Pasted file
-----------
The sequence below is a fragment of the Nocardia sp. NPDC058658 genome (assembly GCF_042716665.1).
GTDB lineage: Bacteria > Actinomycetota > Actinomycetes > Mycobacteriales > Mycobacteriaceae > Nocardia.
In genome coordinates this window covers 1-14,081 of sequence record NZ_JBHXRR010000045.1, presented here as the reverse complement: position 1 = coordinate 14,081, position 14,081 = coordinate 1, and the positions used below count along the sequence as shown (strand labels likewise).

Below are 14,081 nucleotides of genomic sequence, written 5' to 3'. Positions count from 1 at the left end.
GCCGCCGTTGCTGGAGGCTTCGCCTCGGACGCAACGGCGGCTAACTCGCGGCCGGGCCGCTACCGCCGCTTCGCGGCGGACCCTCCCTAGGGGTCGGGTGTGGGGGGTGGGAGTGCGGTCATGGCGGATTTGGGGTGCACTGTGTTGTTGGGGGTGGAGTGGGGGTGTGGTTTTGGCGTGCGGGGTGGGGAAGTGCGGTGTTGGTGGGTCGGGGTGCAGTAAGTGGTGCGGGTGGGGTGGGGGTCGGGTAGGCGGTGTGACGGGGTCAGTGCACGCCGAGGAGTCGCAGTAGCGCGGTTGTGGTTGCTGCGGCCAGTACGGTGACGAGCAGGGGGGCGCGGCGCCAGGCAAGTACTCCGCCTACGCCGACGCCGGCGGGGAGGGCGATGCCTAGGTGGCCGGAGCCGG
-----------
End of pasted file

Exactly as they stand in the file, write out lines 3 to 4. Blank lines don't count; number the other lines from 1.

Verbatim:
In genome coordinates this window covers 1-14,081 of sequence record NZ_JBHXRR010000045.1, presented here as the reverse complement: position 1 = coordinate 14,081, position 14,081 = coordinate 1, and the positions used below count along the sequence as shown (strand labels likewise).

Below are 14,081 nucleotides of genomic sequence, written 5' to 3'. Positions count from 1 at the left end.